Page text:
In the U.S., 2007 engines were required to meet NOx NTE limits of about 2.3 g kWh−1. Without improvements, these engines need about 85% NOx control to meet the U.S. 2010 NTE requirements. With 90% efficient filters, meeting NTE PM limits is not a problem. A typical 2007 high load point would be well off the graph in Figure 4. It is reasonable to believe that actual 2010 engines may incorporate nominal 20% incremental improvements in engine-out NOx abatement relative to 2007 technology.
NOx Control Technologies
SCR is emerging as a key NOx control strategy for both light-duty and heavy-duty applications. It was first commercially available in 2005 for European and Japanese HD applications. The high NOx removal efficiency and robust performance of SCR allow fuel sensitive applications to be run at maximum efficiency (high engine-out NOx, low PM).
SCR is expected to be used in many 2010 U.S. HD applications. In addition, several light-duty Tier 2 Bin 5 (50-state) applications have been announced. For successful application of SCR in the U.S., the Environmental Protection Agency (EPA) requires a plentiful, readily available supply of urea, and that vehicle drivers keep urea on board. The key stakeholders in the industry and the EPA developed a framework that is incorporated in EPA guidelines (13).
On the light-duty side, the urea strategy (‘Bluetec II’) proposed by DaimlerChrysler (now Daimler) and licensed to Volkswagen and BMW requires that enough urea be kept on board to allow for filling at lubrication oil changes. This is perhaps up to 28 litres, assuming a 2% consumption rate relative to fuel for an 11,000 mile (17,600 km) range, according to Jackson et al. (14). The authors estimate that about half of U.S. drivers would utilise lubrication shops for this service. They also anticipate that 5- to 18-litre bottles of urea will also be available at fuelling stations and retail outlets at a cost of U.S.$5.30 to U.S.$4.30 per litre, respectively.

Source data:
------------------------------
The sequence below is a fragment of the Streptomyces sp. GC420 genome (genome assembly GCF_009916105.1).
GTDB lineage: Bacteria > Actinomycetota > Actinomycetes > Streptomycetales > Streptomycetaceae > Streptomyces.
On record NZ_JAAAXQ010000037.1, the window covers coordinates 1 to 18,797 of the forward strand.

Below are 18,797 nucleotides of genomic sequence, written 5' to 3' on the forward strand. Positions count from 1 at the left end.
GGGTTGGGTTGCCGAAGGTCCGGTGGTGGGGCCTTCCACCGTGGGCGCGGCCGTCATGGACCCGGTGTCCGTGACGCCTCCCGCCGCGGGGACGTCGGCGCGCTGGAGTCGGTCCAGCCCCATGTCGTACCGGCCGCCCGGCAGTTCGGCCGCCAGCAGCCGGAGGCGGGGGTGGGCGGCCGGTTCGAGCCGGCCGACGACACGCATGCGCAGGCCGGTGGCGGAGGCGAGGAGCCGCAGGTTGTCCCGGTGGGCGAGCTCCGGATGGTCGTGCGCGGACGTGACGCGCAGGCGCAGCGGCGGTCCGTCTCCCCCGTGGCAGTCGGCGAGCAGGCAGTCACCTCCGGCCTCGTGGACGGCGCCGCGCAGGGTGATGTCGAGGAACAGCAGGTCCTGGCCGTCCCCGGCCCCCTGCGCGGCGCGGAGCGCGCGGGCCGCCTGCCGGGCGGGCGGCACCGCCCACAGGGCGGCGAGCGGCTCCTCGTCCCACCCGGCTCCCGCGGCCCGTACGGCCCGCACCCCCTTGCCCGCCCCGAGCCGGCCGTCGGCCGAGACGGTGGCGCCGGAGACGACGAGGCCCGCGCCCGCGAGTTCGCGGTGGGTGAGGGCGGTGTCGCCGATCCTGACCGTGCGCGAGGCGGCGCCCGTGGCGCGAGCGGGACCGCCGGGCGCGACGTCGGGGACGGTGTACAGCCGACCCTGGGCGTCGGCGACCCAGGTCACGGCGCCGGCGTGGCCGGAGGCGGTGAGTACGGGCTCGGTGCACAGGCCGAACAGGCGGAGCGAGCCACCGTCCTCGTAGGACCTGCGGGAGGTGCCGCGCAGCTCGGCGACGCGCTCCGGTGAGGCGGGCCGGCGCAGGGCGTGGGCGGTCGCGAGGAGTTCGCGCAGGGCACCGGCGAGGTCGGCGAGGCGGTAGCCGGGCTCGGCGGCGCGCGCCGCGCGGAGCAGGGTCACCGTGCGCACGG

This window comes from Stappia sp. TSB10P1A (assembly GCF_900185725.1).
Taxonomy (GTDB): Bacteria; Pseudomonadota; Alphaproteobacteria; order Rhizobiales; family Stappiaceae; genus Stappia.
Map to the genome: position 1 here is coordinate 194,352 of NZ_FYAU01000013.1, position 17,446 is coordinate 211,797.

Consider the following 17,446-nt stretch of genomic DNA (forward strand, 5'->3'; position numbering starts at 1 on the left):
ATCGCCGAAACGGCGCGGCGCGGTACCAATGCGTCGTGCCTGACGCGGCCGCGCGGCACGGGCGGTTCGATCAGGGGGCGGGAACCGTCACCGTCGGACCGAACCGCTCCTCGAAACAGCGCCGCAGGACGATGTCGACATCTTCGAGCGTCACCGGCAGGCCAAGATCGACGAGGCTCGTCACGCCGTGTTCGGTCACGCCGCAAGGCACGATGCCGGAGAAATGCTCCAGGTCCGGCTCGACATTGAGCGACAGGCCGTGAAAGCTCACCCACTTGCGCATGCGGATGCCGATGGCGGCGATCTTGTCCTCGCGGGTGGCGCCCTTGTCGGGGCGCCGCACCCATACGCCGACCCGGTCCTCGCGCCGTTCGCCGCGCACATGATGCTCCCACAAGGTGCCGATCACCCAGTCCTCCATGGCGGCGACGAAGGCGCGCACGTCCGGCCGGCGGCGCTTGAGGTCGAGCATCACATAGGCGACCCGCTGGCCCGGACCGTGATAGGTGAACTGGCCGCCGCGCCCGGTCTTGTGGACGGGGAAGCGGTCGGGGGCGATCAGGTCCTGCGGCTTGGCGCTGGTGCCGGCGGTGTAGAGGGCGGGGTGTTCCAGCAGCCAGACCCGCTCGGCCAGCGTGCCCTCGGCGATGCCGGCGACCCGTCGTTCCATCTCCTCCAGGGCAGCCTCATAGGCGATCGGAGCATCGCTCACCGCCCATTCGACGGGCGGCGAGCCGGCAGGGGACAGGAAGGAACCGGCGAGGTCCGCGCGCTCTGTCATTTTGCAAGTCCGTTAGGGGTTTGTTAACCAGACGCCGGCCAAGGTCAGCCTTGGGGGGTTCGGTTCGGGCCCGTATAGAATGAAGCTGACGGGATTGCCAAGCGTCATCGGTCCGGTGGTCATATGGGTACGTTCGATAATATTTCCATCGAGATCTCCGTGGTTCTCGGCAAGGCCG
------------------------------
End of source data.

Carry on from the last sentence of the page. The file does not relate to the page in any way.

On the heavy-duty side, a 1% urea consumption rate is expected. A 75-litre tank might last 13,000 to 17,000 miles (21,000 to 27,000 km) for Class 8 and Class 6-7 vehicles respectively. The Class 8 vehicles would need one urea fill between major services (i.e. lubrication oil changes), whereas the smaller classes will not. Approximately 5000 truck stops pump about half the on-road fuel. These vendors would use 3000- to 15,000-litre urea stillages in the early years, until urea demand reaches about 9500 litres per month. After that point, underground tanks become more economic.
European SCR catalysts are based on vanadia, whereas those in Japan are zeolite-based. Given that zeolites have better high-temperature durability, and that the SCR will be receiving very hot gas from the upstream filter system during regenerations, zeolites are expected also to be used in the U.S. As Figure 5 shows, the new zeolite formulations perform better at the extreme temperatures and are less sensitive to non-ideal NO2/NOx ratios (15).
SCR work is now being directed toward improving low-temperature performance via more accurate NO2/NOx control (a 50% ratio provides the fastest reduction reaction), minimising secondary emissions, and improving on-board urea delivery systems. Given improving catalyst and system performance, low-temperature SCR systems are becoming viable at urea decomposition temperatures. If urea can be thermally decomposed, for example with a bypass heater, system efficiency can be improved from 75 to 95% (16). Slip catalysts are generally thought to remove most of the secondary emissions from SCR systems, such as ammonia, isocyanic acid (originating from incomplete urea decomposition), nitrous oxide and nitrohydrocarbons (17). New slip catalysts are emerging that will convert ammonia all the way to nitrogen, and will probably abate hydrocarbon-based emissions as well (18). On-board urea systems are now largely of the airless type (19, 20). Modelling of the urea-exhaust wall interaction demonstrates enhanced mass and heat transfer for better urea distribution when the spray is impinged on the pipe; however, thin films can form if the pipe temperature is less than about 280°C (21). There is also much interest in urea systems affording a higher capacity by employing solid urea or magnesium chloride (MgCl2) as the storage medium. Solid urea lasts more than twice as long as liquid urea for a given volume, but needs to be heated to about 180 to 200°C in the presence of water vapour to decompose to ammonia (22). MgCl2 stores ammonia, and cartridges can readily be handled, replaced, recharged and recycled (23). It also has three times the volume-specific ammonia capacity and half the weight of Adblue®. Theoretically, a 28-litre tank will last 150,000 miles (240,000 km) of testing under the Federal Test Procedure (FTP) when abating the emission from a Bin 8-compliant light-duty engine to a Bin 5 tailpipe limit.